The apical surface of mammalian urothelium is almost completely covered by rigid-looking urothelial plaques consisting of 16 nm uroplakin particles that are hexagonally packed into two-dimensional crystals. Highly purified urothelial plaques are comprised of four major uroplakins (UP), i.e., uroplakin Ia (27 kDa), Ib (28 kDa), II (15 kDa) and III (47 kDa). The two tetraspanin members UPIa and UPIb interact preferentially with the two single transmembrane-domained uroplakins II and III, respectively, forming two uroplakin pairs consisting of UPIa/II and UPIb/III. During the last grant period, we genetically ablated mouse genes encoding for uroplakins II and III. Mice deficient in these two major urothelial differentiation products have a grossly abnormal urothelium lacking typical umbrella cells; have abnormally small urothelial plaques; and suffer from vesicoureteral reflux, hydronephrosis and, in some cases, neonatal death. These results indicate that uroplakins are integral subunits of the urothelial plaques which contribute to the permeability barrier function, and that urothelial defects may play a role in certain urinary tract diseases. Little is known, however, about how uroplakin defects may affect urothelial and bladder function as a whole, how uroplakins interact with cytoplasmic and other membrane-associated proteins, and how surface-accessible are the uroplakin receptors to the uropathogenic bacteria. The proposed studies in this Project will attempt to answer some of these questions, by studying how the ablation of uroptakin genes affects the permeability barrier and micturition functions of the bladder (Aim 1); how uroplakins interact with some cytoplasmic proteins that may play a role in mediating uroplaldn:cytosketetal interaction and signal transduction (Aim 2); and how accessible uroplakin molecules are on the apical surface of urothelial umbrella cells, and whether there are other uroplakin-associated cell surface proteins that may be related to the urotheliat 'glycocalyx' coating that has been hypothesized to play a key role in several bladder diseases (Aim 3). Results from this Project will shed light on the structure, function and regulation of urothelial plaques, and will have major implications on the molecular etiology and pathogenesis of several important bladder diseases including interstitial cystitis, urinary tract infection and bladder cancer formation.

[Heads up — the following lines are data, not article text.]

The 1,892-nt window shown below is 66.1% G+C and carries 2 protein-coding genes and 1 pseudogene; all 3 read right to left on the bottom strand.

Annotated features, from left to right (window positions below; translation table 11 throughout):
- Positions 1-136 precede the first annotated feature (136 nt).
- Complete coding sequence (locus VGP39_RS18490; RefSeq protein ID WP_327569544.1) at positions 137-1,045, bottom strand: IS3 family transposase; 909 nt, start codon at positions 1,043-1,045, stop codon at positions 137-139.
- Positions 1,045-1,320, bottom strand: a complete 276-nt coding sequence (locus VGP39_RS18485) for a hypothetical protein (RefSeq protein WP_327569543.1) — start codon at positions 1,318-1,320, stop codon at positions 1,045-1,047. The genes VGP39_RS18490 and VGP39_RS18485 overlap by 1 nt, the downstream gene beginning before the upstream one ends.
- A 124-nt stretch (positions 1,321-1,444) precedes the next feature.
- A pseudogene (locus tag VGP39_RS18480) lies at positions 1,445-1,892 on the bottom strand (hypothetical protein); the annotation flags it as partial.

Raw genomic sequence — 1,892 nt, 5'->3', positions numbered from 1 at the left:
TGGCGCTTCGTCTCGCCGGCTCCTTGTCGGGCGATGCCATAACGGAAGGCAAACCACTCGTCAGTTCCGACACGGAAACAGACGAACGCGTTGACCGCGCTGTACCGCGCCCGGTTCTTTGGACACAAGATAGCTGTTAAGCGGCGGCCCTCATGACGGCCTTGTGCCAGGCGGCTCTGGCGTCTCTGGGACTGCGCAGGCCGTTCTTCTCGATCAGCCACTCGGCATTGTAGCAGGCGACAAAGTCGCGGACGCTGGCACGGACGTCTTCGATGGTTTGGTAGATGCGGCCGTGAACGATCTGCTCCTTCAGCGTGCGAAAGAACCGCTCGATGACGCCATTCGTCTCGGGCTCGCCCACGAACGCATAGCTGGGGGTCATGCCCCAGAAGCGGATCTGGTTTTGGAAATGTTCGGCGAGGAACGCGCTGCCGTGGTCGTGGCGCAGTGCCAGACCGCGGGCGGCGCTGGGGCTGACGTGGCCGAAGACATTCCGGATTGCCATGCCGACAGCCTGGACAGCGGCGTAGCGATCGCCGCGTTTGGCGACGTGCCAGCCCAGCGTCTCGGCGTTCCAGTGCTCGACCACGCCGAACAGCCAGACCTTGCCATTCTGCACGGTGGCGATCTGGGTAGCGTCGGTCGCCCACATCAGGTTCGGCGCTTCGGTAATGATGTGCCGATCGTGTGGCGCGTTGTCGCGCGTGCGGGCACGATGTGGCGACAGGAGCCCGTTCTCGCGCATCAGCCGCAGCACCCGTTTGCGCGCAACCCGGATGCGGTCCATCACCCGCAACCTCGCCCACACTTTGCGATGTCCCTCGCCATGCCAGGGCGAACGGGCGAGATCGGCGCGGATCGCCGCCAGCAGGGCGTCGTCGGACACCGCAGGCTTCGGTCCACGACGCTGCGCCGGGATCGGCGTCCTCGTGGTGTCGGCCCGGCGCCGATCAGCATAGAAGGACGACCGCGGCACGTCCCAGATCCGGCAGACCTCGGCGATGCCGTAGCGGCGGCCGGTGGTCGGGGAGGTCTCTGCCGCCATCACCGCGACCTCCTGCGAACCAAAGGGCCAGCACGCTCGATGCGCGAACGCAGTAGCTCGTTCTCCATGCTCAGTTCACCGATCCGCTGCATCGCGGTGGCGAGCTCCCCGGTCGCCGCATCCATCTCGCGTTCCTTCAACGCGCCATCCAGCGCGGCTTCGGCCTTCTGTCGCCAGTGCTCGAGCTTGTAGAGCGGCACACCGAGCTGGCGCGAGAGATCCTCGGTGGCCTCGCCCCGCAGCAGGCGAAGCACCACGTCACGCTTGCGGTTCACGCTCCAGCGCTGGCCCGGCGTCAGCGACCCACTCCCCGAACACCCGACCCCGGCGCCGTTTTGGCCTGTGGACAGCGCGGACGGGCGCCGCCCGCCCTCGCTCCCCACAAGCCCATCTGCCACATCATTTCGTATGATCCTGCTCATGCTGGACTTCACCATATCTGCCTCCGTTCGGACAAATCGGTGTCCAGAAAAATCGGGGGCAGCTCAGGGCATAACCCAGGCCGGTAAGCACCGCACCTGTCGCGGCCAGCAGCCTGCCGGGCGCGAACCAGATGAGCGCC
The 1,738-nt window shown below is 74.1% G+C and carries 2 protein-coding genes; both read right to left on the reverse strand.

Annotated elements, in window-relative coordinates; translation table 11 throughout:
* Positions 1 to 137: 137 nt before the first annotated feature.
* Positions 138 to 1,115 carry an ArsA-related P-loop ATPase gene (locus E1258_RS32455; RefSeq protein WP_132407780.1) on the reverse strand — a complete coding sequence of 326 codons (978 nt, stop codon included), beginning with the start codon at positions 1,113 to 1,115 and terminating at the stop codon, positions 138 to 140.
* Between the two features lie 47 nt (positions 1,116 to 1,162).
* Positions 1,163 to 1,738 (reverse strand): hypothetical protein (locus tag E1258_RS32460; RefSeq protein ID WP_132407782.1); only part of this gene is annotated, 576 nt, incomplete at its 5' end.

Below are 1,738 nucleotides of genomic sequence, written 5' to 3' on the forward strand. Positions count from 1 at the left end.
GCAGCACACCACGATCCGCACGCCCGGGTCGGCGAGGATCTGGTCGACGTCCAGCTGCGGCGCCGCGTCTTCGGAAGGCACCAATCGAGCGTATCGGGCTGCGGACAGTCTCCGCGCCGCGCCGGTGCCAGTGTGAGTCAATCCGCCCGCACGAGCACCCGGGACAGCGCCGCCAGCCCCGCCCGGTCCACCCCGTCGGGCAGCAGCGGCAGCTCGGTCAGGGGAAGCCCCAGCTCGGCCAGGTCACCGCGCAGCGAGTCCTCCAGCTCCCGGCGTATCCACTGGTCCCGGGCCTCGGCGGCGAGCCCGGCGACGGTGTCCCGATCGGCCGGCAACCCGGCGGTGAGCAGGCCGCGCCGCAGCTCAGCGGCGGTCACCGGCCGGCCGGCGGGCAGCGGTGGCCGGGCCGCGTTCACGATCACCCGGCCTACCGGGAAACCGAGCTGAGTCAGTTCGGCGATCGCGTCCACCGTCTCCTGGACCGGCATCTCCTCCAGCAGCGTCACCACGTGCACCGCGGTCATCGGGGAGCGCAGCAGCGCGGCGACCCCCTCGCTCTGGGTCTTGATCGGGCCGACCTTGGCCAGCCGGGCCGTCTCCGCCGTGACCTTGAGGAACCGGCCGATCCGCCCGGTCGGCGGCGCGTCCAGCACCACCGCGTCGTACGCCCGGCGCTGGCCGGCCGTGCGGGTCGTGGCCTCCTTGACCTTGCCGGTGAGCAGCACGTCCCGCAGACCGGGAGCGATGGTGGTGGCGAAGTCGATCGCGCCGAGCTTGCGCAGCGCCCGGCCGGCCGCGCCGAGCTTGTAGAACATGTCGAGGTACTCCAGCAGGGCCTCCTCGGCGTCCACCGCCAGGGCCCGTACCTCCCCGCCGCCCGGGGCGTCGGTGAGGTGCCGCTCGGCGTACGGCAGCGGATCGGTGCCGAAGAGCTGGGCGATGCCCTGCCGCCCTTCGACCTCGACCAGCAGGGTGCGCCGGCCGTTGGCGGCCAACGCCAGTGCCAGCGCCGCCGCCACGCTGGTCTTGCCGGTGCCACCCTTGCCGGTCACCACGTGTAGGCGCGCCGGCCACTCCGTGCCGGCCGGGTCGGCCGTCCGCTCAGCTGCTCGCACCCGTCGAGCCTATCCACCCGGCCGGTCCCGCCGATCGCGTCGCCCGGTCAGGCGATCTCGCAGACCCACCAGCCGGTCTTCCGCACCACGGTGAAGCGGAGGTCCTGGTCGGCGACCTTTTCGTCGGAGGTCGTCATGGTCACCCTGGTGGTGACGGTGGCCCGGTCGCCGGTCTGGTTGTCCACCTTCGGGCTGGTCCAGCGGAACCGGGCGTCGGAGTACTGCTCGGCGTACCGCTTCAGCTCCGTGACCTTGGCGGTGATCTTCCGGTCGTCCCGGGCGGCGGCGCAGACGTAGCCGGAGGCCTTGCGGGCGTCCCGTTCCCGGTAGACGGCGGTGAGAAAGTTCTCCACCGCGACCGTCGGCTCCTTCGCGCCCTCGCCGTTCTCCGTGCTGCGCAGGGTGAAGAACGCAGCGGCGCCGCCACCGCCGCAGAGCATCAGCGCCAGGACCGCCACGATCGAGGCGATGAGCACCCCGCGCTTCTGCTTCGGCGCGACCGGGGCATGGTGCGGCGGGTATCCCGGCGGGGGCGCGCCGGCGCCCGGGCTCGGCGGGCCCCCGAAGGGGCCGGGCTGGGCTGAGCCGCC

National Institute of Health (NIH)
National Institute of Diabetes and Digestive and Kidney Diseases (NIDDK)
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Chicote, Javier U; DeSalle, Rob; Segarra, José et al. (2017) The Tetraspanin-Associated Uroplakins Family (UPK2/3) Is Evolutionarily Related to PTPRQ, a Phosphotyrosine Phosphatase Receptor. PLoS One 12:e0170196
Norsworthy, Allison N; Pearson, Melanie M (2017) From Catheter to Kidney Stone: The Uropathogenic Lifestyle of Proteus mirabilis. Trends Microbiol 25:304-315
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Vieira, Neide; Deng, Fang-Ming; Liang, Feng-Xia et al. (2014) SNX31: a novel sorting nexin associated with the uroplakin-degrading multivesicular bodies in terminally differentiated urothelial cells. PLoS One 9:e99644
Desalle, Rob; Chicote, Javier U; Sun, Tung-Tien et al. (2014) Generation of divergent uroplakin tetraspanins and their partners during vertebrate evolution: identification of novel uroplakins. BMC Evol Biol 14:13
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